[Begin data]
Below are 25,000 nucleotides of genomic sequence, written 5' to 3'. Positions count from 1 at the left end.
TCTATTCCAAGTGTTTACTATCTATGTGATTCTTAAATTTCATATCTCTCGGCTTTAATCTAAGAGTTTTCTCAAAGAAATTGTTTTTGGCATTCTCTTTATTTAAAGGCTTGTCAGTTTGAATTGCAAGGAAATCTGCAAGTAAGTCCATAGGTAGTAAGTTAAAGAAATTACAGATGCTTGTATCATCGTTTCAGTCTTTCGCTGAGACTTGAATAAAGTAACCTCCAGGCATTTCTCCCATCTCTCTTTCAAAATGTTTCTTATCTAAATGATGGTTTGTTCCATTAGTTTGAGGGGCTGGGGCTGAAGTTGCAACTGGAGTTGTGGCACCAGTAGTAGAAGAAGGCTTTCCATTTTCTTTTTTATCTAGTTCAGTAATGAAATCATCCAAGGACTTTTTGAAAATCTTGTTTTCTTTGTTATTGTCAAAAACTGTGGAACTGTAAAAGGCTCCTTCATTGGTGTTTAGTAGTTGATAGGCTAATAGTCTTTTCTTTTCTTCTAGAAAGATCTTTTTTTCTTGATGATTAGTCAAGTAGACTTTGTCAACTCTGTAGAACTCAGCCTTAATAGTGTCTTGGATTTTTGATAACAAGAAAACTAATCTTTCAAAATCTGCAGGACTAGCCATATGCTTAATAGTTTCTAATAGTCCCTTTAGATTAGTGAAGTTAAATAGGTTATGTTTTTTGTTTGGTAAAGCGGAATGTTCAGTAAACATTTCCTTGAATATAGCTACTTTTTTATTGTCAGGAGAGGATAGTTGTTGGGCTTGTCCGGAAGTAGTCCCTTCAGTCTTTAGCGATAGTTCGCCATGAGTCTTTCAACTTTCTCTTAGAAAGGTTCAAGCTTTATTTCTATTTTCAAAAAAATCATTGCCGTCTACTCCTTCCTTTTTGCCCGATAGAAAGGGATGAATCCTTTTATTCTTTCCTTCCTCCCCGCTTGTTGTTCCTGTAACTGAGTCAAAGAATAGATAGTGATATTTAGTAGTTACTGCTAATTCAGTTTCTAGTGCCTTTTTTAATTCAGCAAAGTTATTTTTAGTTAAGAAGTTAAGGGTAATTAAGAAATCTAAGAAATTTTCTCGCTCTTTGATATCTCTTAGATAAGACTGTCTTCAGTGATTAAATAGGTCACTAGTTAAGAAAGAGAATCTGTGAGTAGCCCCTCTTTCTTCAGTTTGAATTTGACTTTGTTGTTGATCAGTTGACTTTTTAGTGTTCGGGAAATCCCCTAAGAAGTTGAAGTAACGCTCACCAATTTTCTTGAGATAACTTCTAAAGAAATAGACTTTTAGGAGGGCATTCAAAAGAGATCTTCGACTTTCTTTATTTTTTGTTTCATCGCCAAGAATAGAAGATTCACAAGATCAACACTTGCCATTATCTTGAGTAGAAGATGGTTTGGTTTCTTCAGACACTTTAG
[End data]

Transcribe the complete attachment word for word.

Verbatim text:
Below are 25,000 nucleotides of genomic sequence, written 5' to 3'. Positions count from 1 at the left end.
TCTATTCCAAGTGTTTACTATCTATGTGATTCTTAAATTTCATATCTCTCGGCTTTAATCTAAGAGTTTTCTCAAAGAAATTGTTTTTGGCATTCTCTTTATTTAAAGGCTTGTCAGTTTGAATTGCAAGGAAATCTGCAAGTAAGTCCATAGGTAGTAAGTTAAAGAAATTACAGATGCTTGTATCATCGTTTCAGTCTTTCGCTGAGACTTGAATAAAGTAACCTCCAGGCATTTCTCCCATCTCTCTTTCAAAATGTTTCTTATCTAAATGATGGTTTGTTCCATTAGTTTGAGGGGCTGGGGCTGAAGTTGCAACTGGAGTTGTGGCACCAGTAGTAGAAGAAGGCTTTCCATTTTCTTTTTTATCTAGTTCAGTAATGAAATCATCCAAGGACTTTTTGAAAATCTTGTTTTCTTTGTTATTGTCAAAAACTGTGGAACTGTAAAAGGCTCCTTCATTGGTGTTTAGTAGTTGATAGGCTAATAGTCTTTTCTTTTCTTCTAGAAAGATCTTTTTTTCTTGATGATTAGTCAAGTAGACTTTGTCAACTCTGTAGAACTCAGCCTTAATAGTGTCTTGGATTTTTGATAACAAGAAAACTAATCTTTCAAAATCTGCAGGACTAGCCATATGCTTAATAGTTTCTAATAGTCCCTTTAGATTAGTGAAGTTAAATAGGTTATGTTTTTTGTTTGGTAAAGCGGAATGTTCAGTAAACATTTCCTTGAATATAGCTACTTTTTTATTGTCAGGAGAGGATAGTTGTTGGGCTTGTCCGGAAGTAGTCCCTTCAGTCTTTAGCGATAGTTCGCCATGAGTCTTTCAACTTTCTCTTAGAAAGGTTCAAGCTTTATTTCTATTTTCAAAAAAATCATTGCCGTCTACTCCTTCCTTTTTGCCCGATAGAAAGGGATGAATCCTTTTATTCTTTCCTTCCTCCCCGCTTGTTGTTCCTGTAACTGAGTCAAAGAATAGATAGTGATATTTAGTAGTTACTGCTAATTCAGTTTCTAGTGCCTTTTTTAATTCAGCAAAGTTATTTTTAGTTAAGAAGTTAAGGGTAATTAAGAAATCTAAGAAATTTTCTCGCTCTTTGATATCTCTTAGATAAGACTGTCTTCAGTGATTAAATAGGTCACTAGTTAAGAAAGAGAATCTGTGAGTAGCCCCTCTTTCTTCAGTTTGAATTTGACTTTGTTGTTGATCAGTTGACTTTTTAGTGTTCGGGAAATCCCCTAAGAAGTTGAAGTAACGCTCACCAATTTTCTTGAGATAACTTCTAAAGAAATAGACTTTTAGGAGGGCATTCAAAAGAGATCTTCGACTTTCTTTATTTTTTGTTTCATCGCCAAGAATAGAAGATTCACAAGATCAACACTTGCCATTATCTTGAGTAGAAGATGGTTTGGTTTCTTCAGACACTTTAG